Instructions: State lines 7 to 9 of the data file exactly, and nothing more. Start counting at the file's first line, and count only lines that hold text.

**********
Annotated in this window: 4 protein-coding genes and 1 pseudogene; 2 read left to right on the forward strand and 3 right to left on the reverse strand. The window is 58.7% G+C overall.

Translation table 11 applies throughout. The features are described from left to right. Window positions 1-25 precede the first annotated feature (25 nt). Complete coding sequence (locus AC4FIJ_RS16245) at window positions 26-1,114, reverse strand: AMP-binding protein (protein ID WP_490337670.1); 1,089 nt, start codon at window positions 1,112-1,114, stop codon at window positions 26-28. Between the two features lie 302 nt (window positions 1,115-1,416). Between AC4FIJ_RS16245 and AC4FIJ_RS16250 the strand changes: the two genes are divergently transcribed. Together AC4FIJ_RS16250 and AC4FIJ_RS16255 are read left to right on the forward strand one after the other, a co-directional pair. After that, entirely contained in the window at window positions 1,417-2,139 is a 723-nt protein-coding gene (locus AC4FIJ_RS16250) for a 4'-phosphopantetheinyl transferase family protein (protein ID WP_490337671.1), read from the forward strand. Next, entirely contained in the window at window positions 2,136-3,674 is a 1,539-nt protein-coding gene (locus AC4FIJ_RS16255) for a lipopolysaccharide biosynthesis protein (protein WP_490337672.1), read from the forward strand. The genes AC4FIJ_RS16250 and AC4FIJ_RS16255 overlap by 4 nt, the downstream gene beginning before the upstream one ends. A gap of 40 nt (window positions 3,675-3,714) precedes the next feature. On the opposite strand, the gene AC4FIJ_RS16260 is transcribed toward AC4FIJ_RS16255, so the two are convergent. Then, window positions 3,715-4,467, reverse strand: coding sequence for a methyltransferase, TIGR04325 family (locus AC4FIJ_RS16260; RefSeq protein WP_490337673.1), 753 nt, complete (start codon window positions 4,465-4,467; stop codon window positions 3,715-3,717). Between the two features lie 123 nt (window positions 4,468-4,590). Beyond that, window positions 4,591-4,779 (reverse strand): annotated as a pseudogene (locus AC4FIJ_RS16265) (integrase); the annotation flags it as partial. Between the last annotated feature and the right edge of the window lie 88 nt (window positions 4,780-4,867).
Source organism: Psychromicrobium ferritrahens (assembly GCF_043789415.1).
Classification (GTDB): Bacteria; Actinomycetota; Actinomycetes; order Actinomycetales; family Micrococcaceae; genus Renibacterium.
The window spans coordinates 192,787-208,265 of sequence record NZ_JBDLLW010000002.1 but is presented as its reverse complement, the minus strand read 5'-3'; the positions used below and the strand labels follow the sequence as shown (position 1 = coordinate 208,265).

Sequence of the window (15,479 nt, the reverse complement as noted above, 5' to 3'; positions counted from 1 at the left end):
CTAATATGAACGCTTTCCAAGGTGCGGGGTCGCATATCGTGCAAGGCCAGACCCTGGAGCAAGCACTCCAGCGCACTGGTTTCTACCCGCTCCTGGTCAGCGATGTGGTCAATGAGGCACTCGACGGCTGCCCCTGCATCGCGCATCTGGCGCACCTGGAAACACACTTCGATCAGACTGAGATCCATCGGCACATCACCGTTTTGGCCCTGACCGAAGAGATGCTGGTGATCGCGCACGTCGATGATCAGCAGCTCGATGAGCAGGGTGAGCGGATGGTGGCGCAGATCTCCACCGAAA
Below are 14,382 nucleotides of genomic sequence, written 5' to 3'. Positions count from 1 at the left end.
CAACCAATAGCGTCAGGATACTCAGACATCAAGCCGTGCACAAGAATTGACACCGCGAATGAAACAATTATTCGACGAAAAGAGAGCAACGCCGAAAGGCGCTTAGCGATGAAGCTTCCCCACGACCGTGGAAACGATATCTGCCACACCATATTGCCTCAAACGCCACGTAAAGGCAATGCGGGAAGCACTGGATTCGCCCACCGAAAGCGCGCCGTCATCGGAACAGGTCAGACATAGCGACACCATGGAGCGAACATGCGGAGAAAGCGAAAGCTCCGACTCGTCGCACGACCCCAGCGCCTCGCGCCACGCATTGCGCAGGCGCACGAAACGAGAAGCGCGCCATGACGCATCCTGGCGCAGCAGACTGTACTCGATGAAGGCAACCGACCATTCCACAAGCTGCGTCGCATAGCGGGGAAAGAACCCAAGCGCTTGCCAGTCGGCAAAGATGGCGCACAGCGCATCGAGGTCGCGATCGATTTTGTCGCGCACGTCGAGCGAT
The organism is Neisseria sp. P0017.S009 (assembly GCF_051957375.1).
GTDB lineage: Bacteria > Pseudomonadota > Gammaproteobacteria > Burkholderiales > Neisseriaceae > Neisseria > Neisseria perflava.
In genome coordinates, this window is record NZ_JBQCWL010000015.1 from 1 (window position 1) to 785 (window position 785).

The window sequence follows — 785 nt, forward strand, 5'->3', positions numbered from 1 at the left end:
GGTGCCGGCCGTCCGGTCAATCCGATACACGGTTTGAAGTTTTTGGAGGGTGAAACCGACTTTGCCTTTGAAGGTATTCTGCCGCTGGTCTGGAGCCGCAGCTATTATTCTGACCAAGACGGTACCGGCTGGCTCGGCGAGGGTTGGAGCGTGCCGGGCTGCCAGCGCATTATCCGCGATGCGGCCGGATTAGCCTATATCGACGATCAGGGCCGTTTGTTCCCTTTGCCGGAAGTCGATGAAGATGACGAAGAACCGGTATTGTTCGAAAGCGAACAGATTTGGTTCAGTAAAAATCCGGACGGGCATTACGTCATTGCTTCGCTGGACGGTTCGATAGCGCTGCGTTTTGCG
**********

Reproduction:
CTAATATGAACGCTTTCCAAGGTGCGGGGTCGCATATCGTGCAAGGCCAGACCCTGGAGCAAGCACTCCAGCGCACTGGTTTCTACCCGCTCCTGGTCAGCGATGTGGTCAATGAGGCACTCGACGGCTGCCCCTGCATCGCGCATCTGGCGCACCTGGAAACACACTTCGATCAGACTGAGATCCATCGGCACATCACCGTTTTGGCCCTGACCGAAGAGATGCTGGTGATCGCGCACGTCGATGATCAGCAGCTCGATGAGCAGGGTGAGCGGATGGTGGCGCAGATCTCCACCGAAA
Below are 14,382 nucleotides of genomic sequence, written 5' to 3'. Positions count from 1 at the left end.
CAACCAATAGCGTCAGGATACTCAGACATCAAGCCGTGCACAAGAATTGACACCGCGAATGAAACAATTATTCGACGAAAAGAGAGCAACGCCGAAAGGCGCTTAGCGATGAAGCTTCCCCACGACCGTGGAAACGATATCTGCCACACCATATTGCCTCAAACGCCACGTAAAGGCAATGCGGGAAGCACTGGATTCGCCCACCGAAAGCGCGCCGTCATCGGAACAGGTCAGACATAGCGACACCATGGAGCGAACATGCGGAGAAAGCGAAAGCTCCGACTCGTCGCACGACCCCAGCGCCTCGCGCCACGCATTGCGCAGGCGCACGAAACGAGAAGCGCGCCATGACGCATCCTGGCGCAGCAGACTGTACTCGATGAAGGCAACCGACCATTCCACAAGCTGCGTCGCATAGCGGGGAAAGAACCCAAGCGCTTGCCAGTCGGCAAAGATGGCGCACAGCGCATCGAGGTCGCGATCGATTTTGTCGCGCACGTCGAGCGAT